The end of forgetting

The Web Means the End of Forgetting … lengthy but fascinating article about how the Internet, especially social media, have huge implications for our identity (or identities) and privacy, and where things may go legally, ethically, and socially in the coming years.

It’s often said that we live in a permissive era, one with infinite second chances. But the truth is that for a great many people, the permanent memory bank of the Web increasingly means there are no second chances — no opportunities to escape a scarlet letter in your digital past. Now the worst thing you’ve done is often the first thing everyone knows about you.

Now doesn’t THAT sound scary? But we’re still in the growing pains stage of the explosion of sharing ourselves digitally, complicated by rapid development of new ways that can be done and exploited. In the long run, those photos of you drinking with buddies may be seen as no big deal, as they really are. It’s just that we have to get to that point first.

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About songdogmi

I'm a longhaired almost-hippie stuck in the inner suburbs of a major rust-belt metropolis who's thoughtful, creative, and kind of geeky. In exchange for a paycheck I run around in a cubicle maze most days. When I escape, I play music, hang out in coffee houses, dink around on the computer, take naps, and think I should be off in the woods somewhere. Every once in a while I get in my car and drive far, far away, though I've always come back so far.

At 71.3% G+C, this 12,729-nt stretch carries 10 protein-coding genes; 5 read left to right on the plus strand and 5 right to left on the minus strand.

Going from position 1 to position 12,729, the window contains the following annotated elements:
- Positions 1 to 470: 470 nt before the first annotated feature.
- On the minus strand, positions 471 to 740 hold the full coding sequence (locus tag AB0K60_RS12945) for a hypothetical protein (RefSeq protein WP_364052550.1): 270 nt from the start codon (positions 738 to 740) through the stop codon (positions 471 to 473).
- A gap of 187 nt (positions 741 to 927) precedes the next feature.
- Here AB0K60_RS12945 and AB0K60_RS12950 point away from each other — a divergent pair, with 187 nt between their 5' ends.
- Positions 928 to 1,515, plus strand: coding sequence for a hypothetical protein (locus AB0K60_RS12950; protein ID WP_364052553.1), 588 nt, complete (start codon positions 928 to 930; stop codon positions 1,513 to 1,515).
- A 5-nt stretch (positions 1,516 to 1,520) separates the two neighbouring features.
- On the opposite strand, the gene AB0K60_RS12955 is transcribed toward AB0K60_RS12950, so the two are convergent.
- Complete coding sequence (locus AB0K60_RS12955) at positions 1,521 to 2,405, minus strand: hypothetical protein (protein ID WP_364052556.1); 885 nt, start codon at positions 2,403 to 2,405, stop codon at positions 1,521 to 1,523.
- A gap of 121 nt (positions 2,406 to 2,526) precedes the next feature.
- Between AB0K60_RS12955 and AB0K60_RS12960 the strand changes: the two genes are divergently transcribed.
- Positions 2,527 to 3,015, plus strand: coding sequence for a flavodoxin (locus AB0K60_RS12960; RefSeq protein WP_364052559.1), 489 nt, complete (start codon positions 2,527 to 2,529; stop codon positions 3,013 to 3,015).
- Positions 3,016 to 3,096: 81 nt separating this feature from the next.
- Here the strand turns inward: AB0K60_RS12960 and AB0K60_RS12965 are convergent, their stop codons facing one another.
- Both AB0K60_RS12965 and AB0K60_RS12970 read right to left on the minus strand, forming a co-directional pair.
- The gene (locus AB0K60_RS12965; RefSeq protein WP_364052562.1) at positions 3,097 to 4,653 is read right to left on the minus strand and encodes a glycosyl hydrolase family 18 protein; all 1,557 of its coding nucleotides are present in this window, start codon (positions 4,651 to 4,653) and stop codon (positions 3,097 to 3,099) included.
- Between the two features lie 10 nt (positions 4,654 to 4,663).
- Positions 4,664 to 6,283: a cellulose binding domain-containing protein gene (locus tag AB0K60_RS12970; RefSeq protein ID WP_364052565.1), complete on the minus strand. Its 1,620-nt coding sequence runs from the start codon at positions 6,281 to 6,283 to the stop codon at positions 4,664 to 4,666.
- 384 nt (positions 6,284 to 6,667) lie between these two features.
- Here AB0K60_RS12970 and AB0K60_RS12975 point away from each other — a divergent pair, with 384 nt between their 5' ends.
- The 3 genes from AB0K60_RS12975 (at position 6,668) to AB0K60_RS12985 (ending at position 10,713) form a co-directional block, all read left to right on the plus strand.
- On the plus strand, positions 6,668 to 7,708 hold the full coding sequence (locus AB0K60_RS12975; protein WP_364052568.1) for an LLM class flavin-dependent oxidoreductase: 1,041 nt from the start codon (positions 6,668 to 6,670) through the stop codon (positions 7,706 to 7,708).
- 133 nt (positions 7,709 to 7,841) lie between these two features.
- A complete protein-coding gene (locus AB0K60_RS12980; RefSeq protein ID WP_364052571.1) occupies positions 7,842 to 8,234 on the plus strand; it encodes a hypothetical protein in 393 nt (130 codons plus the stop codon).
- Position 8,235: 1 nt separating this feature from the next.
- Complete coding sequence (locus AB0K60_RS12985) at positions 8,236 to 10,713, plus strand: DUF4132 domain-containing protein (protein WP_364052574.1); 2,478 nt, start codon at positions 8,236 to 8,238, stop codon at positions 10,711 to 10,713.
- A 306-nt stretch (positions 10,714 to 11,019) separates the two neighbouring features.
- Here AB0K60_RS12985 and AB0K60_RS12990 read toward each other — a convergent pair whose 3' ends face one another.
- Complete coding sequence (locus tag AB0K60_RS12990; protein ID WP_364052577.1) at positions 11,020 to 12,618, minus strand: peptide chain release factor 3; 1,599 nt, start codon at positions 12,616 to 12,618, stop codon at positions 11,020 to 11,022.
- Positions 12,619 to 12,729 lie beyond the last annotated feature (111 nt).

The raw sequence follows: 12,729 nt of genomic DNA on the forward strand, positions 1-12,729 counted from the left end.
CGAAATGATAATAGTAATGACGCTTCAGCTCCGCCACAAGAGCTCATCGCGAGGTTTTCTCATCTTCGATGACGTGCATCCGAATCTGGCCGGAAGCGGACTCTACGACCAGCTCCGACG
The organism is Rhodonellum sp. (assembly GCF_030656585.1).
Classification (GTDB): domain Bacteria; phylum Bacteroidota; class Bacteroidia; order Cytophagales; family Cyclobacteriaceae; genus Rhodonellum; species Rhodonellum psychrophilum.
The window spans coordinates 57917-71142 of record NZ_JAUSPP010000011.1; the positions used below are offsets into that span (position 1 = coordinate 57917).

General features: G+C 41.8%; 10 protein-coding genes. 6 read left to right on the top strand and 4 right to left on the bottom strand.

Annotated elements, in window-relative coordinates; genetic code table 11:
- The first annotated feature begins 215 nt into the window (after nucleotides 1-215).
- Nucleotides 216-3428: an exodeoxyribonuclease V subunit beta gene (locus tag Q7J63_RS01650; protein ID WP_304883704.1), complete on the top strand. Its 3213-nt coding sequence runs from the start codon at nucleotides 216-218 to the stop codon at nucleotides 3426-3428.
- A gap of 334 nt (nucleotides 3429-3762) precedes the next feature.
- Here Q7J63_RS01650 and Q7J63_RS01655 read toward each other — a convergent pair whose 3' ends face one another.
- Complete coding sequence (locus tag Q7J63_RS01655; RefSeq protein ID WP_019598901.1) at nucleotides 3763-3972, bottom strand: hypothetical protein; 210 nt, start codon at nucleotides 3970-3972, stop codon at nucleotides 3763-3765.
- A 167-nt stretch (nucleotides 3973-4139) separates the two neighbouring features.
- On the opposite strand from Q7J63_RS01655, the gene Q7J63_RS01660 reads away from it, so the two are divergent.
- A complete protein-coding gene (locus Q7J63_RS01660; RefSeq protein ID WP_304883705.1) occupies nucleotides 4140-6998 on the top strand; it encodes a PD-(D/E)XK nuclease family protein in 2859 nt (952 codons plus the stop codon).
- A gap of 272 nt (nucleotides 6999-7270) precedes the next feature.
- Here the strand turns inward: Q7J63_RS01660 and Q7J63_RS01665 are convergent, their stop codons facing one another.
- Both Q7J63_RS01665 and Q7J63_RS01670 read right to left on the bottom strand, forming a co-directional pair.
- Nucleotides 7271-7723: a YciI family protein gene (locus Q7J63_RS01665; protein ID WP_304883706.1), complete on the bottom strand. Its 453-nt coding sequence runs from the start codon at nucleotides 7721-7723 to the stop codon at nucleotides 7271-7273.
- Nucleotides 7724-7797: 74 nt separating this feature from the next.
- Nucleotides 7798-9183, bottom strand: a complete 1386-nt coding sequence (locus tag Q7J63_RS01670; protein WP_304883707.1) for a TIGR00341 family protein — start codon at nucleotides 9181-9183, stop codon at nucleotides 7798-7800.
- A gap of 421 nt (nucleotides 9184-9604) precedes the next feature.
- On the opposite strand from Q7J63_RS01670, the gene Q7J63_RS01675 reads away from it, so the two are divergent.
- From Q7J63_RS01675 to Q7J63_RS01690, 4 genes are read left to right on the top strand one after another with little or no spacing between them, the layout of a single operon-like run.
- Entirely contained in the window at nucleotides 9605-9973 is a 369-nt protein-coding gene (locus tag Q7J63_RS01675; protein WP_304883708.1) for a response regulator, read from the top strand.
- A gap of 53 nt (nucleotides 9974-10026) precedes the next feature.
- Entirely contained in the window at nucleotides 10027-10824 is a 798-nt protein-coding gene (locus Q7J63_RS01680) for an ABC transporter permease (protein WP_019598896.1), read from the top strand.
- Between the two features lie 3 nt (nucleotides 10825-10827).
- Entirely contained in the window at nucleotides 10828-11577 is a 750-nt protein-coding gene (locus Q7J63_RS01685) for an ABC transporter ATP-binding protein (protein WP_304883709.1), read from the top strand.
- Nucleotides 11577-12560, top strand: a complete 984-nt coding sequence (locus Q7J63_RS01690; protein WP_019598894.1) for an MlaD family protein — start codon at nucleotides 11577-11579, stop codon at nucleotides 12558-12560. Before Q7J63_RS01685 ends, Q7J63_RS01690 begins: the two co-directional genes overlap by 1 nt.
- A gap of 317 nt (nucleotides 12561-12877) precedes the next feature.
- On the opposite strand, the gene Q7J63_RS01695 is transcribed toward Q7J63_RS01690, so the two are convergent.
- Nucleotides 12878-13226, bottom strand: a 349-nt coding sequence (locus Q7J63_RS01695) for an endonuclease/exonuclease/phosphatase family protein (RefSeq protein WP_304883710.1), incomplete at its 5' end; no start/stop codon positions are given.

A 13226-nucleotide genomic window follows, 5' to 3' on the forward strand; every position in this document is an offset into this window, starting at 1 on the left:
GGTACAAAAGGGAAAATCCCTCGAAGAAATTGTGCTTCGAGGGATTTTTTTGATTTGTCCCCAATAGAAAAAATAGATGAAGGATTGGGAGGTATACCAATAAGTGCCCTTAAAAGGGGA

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6 Responses to The end of forgetting

  1. vaneramos says:

    In February CBC broadcast an interview with Viktor Mayer-Schönberger about his book. You can read the transcript here.

  2. eselgeist says:

    it’s only scary until you realize it holds for everybody, and everybody has Dumb Shit that won’t go away. This will be particularly when we have a generation of adult decision makers who all will have gone through adolescence on-line.

    • songdogmi says:

      I think you’re right… the shock factor will wear off and a lot more people will realize that they’ve been seen partying with a beer in their hand, for example, and it’ll be no big deal.

      I wonder if it may take longer than we think it will, because America seems to lag when it comes to evolving, especially in the “flyover” areas between the coasts. But the rapid pace of technological change may force it to happen quickly.

  3. tastyeagle says:

    Yes, there are even websites like Encyclopedia Dramatica which distills all the dumb shit that individuals do into a central location so that it’s easier to find.

    I fear for our society. Sometimes, people make a dumb mistake and they want to put it behind them. But thanks to websites like that, years after the fact, everyone will be hearing about their personal gaffes. Like being jabbed in a poorly-healing scar.

    • songdogmi says:

      What’s even better is, there are sites that not only gather your social media output (photos, blogs, Tweets, etc.) but also traditional “personal” information like your address, income, home value, etc. Kind of a cross between Encyclopedia Dramatica, the Yellow Pages, and a credit report, almost. If it’s not in one spot, that data being in just two or three spots isn’t that much better.

      Who’s going to go looking? Who knows? Most of us are not noteable enough to where people would care to go look. That anonynimity hides people. I have to say that I’m happy I’m not in the job market now, though.

      I think that eventually people will be more forgiving, and compromising photos and such will not be an issue (up to a point, maybe, but that point will be much further out than it is now). But that’ll take time, and people of a certain age today may not see the benefit of that.

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